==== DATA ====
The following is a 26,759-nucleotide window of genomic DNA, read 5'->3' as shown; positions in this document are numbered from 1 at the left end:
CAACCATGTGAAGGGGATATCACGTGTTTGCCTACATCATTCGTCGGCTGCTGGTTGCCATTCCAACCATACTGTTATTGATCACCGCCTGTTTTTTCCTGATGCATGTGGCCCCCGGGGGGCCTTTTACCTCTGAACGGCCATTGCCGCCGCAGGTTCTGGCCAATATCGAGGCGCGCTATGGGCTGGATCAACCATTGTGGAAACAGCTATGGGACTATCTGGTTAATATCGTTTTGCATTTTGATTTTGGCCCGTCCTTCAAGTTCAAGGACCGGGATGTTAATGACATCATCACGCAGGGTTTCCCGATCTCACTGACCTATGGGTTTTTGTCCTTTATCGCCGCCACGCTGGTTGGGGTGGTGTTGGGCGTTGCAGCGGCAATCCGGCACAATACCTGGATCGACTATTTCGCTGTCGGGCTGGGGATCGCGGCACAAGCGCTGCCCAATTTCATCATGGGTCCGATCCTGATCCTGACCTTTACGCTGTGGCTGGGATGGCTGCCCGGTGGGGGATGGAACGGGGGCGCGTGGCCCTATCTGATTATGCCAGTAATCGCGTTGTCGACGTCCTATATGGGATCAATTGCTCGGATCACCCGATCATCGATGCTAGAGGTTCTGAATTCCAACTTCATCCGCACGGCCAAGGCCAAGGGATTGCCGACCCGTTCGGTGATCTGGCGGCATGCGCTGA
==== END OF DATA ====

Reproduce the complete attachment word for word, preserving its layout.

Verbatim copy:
The following is a 26,759-nucleotide window of genomic DNA, read 5'->3' as shown; positions in this document are numbered from 1 at the left end:
CAACCATGTGAAGGGGATATCACGTGTTTGCCTACATCATTCGTCGGCTGCTGGTTGCCATTCCAACCATACTGTTATTGATCACCGCCTGTTTTTTCCTGATGCATGTGGCCCCCGGGGGGCCTTTTACCTCTGAACGGCCATTGCCGCCGCAGGTTCTGGCCAATATCGAGGCGCGCTATGGGCTGGATCAACCATTGTGGAAACAGCTATGGGACTATCTGGTTAATATCGTTTTGCATTTTGATTTTGGCCCGTCCTTCAAGTTCAAGGACCGGGATGTTAATGACATCATCACGCAGGGTTTCCCGATCTCACTGACCTATGGGTTTTTGTCCTTTATCGCCGCCACGCTGGTTGGGGTGGTGTTGGGCGTTGCAGCGGCAATCCGGCACAATACCTGGATCGACTATTTCGCTGTCGGGCTGGGGATCGCGGCACAAGCGCTGCCCAATTTCATCATGGGTCCGATCCTGATCCTGACCTTTACGCTGTGGCTGGGATGGCTGCCCGGTGGGGGATGGAACGGGGGCGCGTGGCCCTATCTGATTATGCCAGTAATCGCGTTGTCGACGTCCTATATGGGATCAATTGCTCGGATCACCCGATCATCGATGCTAGAGGTTCTGAATTCCAACTTCATCCGCACGGCCAAGGCCAAGGGATTGCCGACCCGTTCGGTGATCTGGCGGCATGCGCTGA